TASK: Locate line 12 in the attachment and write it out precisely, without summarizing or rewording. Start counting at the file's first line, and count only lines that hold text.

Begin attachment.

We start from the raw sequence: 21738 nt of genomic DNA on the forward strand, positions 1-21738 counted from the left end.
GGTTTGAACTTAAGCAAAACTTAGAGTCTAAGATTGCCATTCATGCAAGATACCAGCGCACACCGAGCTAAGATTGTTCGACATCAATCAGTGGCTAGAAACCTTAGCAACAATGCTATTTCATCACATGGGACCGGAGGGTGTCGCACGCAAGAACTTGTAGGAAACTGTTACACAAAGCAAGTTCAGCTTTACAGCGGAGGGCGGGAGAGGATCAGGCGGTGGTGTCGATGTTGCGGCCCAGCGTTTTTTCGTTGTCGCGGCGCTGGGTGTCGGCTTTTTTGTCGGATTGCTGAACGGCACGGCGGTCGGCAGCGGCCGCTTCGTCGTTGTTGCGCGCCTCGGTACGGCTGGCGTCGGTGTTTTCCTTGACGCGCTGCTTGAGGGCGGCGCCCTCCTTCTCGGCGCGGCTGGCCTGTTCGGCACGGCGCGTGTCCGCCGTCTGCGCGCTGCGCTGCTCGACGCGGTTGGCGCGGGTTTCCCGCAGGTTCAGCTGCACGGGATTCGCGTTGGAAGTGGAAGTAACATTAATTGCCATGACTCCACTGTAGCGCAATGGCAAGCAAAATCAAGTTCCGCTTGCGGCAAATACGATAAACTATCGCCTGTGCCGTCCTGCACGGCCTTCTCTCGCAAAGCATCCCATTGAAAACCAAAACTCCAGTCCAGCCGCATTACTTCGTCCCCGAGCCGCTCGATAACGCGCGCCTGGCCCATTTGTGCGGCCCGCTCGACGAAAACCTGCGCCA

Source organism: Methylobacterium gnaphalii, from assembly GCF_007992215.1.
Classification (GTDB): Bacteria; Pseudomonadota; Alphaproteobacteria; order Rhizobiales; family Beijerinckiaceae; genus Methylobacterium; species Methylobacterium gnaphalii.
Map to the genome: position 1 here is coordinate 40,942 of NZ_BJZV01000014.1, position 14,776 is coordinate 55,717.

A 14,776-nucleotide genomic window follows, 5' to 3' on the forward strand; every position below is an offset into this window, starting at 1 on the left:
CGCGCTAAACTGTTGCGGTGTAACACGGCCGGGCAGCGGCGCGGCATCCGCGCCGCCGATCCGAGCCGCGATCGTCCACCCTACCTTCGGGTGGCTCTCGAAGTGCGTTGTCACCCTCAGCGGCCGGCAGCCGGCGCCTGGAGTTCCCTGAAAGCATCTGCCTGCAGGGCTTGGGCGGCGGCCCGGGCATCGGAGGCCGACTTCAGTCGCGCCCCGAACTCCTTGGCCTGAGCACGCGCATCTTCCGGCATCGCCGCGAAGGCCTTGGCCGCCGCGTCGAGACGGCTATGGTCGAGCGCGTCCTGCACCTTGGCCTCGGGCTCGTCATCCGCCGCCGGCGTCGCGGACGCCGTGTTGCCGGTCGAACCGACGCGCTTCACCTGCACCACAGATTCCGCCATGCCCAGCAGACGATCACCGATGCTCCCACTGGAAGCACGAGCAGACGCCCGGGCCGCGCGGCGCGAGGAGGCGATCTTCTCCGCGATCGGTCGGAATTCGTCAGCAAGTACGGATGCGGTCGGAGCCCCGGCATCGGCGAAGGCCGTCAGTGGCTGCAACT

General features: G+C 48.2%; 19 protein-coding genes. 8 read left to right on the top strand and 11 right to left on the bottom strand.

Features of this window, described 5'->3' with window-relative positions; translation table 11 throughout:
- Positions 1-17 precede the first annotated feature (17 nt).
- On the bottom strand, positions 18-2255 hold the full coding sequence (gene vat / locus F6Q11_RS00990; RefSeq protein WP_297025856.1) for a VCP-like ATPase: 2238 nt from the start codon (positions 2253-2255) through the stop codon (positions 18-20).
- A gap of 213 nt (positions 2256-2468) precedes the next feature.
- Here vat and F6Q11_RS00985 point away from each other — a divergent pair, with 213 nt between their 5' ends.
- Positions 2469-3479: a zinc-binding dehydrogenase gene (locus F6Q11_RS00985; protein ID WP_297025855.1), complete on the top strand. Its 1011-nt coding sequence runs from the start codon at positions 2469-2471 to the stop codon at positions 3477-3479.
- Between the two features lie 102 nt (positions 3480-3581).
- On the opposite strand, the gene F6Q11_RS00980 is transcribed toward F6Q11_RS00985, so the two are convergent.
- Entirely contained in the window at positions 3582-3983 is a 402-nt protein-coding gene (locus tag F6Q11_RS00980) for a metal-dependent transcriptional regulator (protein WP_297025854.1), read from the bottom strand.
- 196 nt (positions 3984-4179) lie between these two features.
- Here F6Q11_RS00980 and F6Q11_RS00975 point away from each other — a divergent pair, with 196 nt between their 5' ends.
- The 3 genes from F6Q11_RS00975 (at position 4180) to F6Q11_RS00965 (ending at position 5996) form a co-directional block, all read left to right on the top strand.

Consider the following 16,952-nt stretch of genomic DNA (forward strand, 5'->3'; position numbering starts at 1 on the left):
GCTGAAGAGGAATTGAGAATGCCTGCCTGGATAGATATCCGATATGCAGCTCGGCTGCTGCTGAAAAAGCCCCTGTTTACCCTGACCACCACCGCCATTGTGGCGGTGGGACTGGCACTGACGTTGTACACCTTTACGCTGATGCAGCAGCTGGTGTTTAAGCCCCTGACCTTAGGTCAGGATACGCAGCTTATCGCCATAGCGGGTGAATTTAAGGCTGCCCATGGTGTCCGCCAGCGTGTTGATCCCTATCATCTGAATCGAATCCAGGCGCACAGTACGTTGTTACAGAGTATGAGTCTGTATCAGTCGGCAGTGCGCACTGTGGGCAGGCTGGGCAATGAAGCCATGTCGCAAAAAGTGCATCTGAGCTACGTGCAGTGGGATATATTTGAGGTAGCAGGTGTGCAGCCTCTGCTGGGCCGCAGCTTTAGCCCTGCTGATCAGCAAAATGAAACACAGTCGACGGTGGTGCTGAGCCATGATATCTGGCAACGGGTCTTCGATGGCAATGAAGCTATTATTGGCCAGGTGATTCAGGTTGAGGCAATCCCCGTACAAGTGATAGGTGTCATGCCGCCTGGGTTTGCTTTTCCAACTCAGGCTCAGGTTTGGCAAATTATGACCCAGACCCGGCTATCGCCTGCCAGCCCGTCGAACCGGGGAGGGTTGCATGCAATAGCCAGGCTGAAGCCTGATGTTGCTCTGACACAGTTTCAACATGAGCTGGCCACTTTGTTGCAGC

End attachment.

- A gap of 213 nt (positions 2256-2468) precedes the next feature.